So here’s what happened. Last week, I turned on a lamp in the living room. Flash. The filament cracks to a surge of blue and the light bulb promptly dies.
I unplug the lamp and remove the shade. Here’s where it starts to get ugly: in the white bowl of the lamp shell, when I unscrew the bulb, I discover two deceased insects. “Dead bugs,” you might be saying. “Whoop-dee-frickin’ doo. How old are you again, Julie?” And I would then assure you that I dispatch unwanted spider-guests all by myself, thank you very much, and once chased a cockroach the size of my fist with a can of bug spray. But that’s another story.
These insects– one an orangish lady bug, the other a red-backed, fly-resembling insect I have only ever known as “window bugs”– are fried to a crisp. They are yellow-brown, like straw, and textured as wheat square cereal. It doesn’t take a forensic scientist to see what happened: the bugs had clearly zapped themselves, or for whatever reason become unable to climb out of the lamp bowl, and became trapped at the base where the bulb screws in. By appearances, they have been there for some time: cooking, crisping, browning like the skin of marshmallow held to flame every time someone turned on the lamp.
That’s not even the gross part. The gross part is that in order to screw the replacement light bulb in, I have to take the insects out. I could, I suppose, have fastened the new light bulb in over them, but I didn’t relish the idea of the leg-collapsing crunch this maneuver was liable to make, and now that I knew the bugs were there, the idea of leaving their six-legged corpses to fry every time I sat to peruse the paper was not the most agreeable to me. I decide they’re coming out.
Removal, however, is complicated by the fact that the base of the lamp bowl– the pit in which these crispens reside– is narrow. It is smaller in diameter than a quarter, and only as deep as the base of the bulb. I could probably reach in and dig them out with my fingers, but I am not too keen to get Golden Antennae Crunch stuck under a nail. I resolve to use a tool. Preferably something disposable.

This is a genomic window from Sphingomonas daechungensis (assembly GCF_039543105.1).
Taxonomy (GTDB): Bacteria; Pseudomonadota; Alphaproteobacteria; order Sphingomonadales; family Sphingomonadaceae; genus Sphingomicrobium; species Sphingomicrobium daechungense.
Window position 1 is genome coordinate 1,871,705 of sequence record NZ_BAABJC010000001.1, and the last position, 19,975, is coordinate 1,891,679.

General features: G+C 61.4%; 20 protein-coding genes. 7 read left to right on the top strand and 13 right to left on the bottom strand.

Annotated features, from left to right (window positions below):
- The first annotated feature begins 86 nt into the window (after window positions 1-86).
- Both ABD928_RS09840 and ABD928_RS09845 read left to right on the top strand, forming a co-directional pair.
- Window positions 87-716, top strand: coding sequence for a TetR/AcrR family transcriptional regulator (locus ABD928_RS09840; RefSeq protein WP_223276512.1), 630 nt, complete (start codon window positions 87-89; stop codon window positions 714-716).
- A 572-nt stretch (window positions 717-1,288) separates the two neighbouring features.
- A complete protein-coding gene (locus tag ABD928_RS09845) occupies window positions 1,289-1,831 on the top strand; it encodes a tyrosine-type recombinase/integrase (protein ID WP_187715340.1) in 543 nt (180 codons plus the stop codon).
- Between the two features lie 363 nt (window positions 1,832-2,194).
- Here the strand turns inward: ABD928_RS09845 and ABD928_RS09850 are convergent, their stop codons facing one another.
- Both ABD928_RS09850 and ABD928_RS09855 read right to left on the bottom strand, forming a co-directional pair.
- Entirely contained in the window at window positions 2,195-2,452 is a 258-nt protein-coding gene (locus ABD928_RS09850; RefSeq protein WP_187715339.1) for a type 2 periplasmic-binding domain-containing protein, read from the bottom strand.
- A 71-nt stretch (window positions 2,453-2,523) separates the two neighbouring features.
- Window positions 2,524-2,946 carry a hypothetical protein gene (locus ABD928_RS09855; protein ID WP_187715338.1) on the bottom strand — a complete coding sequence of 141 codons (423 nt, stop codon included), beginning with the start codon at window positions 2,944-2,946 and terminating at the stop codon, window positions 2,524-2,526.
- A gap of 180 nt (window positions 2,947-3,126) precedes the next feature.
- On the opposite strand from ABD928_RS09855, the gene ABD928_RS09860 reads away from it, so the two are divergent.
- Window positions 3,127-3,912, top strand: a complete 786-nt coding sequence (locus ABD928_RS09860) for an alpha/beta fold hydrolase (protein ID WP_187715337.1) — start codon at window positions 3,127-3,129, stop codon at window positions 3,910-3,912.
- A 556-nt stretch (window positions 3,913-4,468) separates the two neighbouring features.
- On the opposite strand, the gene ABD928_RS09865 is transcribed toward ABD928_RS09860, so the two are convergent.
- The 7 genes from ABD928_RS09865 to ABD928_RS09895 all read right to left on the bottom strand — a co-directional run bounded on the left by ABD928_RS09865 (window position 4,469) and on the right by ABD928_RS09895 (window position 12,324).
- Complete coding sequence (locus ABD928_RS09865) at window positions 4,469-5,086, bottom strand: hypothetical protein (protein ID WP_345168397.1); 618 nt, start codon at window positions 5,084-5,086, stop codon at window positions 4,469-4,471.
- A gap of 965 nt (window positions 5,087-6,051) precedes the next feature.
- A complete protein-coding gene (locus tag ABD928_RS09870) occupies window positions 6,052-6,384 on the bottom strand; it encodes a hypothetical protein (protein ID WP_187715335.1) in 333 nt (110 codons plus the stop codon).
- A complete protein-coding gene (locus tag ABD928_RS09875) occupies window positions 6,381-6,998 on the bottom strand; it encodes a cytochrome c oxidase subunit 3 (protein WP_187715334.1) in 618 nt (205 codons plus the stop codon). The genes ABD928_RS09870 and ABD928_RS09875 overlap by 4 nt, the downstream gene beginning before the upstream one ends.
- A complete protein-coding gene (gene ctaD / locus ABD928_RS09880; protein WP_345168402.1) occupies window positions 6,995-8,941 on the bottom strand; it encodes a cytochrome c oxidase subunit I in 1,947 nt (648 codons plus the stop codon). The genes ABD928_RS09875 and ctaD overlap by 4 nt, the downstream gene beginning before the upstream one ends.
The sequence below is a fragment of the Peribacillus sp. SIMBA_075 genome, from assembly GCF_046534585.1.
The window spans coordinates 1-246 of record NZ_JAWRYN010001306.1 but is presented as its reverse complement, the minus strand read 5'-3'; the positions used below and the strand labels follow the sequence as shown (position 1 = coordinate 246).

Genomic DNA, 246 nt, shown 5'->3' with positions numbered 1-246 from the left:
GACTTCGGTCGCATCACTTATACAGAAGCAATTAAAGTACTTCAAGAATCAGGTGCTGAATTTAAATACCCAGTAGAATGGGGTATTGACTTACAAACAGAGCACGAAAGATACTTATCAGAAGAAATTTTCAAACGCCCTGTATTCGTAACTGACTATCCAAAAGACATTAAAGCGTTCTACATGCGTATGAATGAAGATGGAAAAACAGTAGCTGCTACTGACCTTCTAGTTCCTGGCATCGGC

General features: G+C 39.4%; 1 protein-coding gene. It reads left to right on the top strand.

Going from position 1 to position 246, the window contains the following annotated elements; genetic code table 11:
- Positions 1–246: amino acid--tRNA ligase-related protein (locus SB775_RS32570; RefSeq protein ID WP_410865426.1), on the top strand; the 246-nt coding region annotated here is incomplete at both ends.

I evaluate my options in the kitchen. Plastic forks and spoons: too large. Straws: no grip. Small spatula/other rubber-tipped utensils: too wide and no grip. It occurs to me that a tea spoon– the elongated tool for stirring beverages, not the measuring instrument– would be both narrow enough to fit and provide some kind of scooping leverage in the sink. But that’s no good; I use these spoons all the time for tea, and would be much happier not remembering the serving of Refried Bugs one of them once exhumed from a dusty lamp crevice, even after washing.
I decide on the pickle fork.
Armed with my weapon of choice, I set to work. The fork is minute and fits easily into the trap, but its collection ability leaves something to be desired: I push the skeletal husks around but they, like the evasive last noodles in a bowl of ramen, refuse to be gathered. Finally I manage to scrape the lady bug, then the window bug, out of the bulb pit, all the way up the side of the lamp bowl, and into the trash.
ARE YOU NOT DISGUSTED?
I then lathered the fork with dish soap, washed it, and put it through the dishwasher for good measure. The insect-picking pickle fork is now back in the drawer, chillin’ with the other silvers. But that’s cool, ’cause I’m exactly not over the moon about pickles. I see no need for anybody who might be to hear this story.
HOW ABOUT NOW?